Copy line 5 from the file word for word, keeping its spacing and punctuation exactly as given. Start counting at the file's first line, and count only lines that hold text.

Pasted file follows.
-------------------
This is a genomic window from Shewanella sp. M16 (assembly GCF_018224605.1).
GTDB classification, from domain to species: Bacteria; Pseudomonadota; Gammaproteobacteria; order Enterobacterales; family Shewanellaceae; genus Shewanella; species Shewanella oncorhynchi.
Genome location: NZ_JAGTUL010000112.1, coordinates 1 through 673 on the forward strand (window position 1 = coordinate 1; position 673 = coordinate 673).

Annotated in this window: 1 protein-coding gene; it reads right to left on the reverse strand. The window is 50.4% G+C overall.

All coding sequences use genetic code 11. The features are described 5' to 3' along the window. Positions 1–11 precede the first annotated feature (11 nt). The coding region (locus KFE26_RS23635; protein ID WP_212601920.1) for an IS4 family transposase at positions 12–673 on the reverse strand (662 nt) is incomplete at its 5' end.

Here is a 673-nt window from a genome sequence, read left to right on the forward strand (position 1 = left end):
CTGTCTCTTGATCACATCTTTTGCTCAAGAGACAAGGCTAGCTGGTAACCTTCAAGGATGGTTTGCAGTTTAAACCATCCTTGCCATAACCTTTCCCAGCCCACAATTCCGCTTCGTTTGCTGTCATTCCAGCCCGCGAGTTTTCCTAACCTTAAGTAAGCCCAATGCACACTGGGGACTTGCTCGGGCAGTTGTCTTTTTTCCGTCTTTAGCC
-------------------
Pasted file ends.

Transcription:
All coding sequences use genetic code 11. The features are described 5' to 3' along the window. Positions 1–11 precede the first annotated feature (11 nt). The coding region (locus KFE26_RS23635; protein ID WP_212601920.1) for an IS4 family transposase at positions 12–673 on the reverse strand (662 nt) is incomplete at its 5' end.